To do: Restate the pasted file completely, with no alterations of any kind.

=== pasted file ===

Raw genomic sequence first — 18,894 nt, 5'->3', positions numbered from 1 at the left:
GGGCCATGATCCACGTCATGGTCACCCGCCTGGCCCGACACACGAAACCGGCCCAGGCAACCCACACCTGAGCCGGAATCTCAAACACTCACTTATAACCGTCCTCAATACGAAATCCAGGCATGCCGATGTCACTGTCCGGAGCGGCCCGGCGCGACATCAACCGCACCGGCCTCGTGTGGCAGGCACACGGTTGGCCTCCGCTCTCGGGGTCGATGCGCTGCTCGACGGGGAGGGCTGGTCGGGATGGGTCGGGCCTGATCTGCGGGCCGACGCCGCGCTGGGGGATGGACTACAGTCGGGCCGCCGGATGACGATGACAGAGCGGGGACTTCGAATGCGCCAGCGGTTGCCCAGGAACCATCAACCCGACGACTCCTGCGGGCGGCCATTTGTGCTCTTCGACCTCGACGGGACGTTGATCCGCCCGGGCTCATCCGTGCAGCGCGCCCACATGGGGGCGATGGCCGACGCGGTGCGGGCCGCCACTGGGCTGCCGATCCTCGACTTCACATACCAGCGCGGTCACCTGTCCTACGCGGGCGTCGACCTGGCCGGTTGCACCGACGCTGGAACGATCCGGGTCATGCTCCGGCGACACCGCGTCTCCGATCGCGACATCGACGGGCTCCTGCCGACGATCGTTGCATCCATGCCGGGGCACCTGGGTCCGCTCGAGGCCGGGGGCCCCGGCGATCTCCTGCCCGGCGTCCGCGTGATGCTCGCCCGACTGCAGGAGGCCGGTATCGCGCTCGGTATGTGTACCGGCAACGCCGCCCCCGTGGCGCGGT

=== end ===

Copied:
Raw genomic sequence first — 18,894 nt, 5'->3', positions numbered from 1 at the left:
GGGCCATGATCCACGTCATGGTCACCCGCCTGGCCCGACACACGAAACCGGCCCAGGCAACCCACACCTGAGCCGGAATCTCAAACACTCACTTATAACCGTCCTCAATACGAAATCCAGGCATGCCGATGTCACTGTCCGGAGCGGCCCGGCGCGACATCAACCGCACCGGCCTCGTGTGGCAGGCACACGGTTGGCCTCCGCTCTCGGGGTCGATGCGCTGCTCGACGGGGAGGGCTGGTCGGGATGGGTCGGGCCTGATCTGCGGGCCGACGCCGCGCTGGGGGATGGACTACAGTCGGGCCGCCGGATGACGATGACAGAGCGGGGACTTCGAATGCGCCAGCGGTTGCCCAGGAACCATCAACCCGACGACTCCTGCGGGCGGCCATTTGTGCTCTTCGACCTCGACGGGACGTTGATCCGCCCGGGCTCATCCGTGCAGCGCGCCCACATGGGGGCGATGGCCGACGCGGTGCGGGCCGCCACTGGGCTGCCGATCCTCGACTTCACATACCAGCGCGGTCACCTGTCCTACGCGGGCGTCGACCTGGCCGGTTGCACCGACGCTGGAACGATCCGGGTCATGCTCCGGCGACACCGCGTCTCCGATCGCGACATCGACGGGCTCCTGCCGACGATCGTTGCATCCATGCCGGGGCACCTGGGTCCGCTCGAGGCCGGGGGCCCCGGCGATCTCCTGCCCGGCGTCCGCGTGATGCTCGCCCGACTGCAGGAGGCCGGTATCGCGCTCGGTATGTGTACCGGCAACGCCGCCCCCGTGGCGCGGT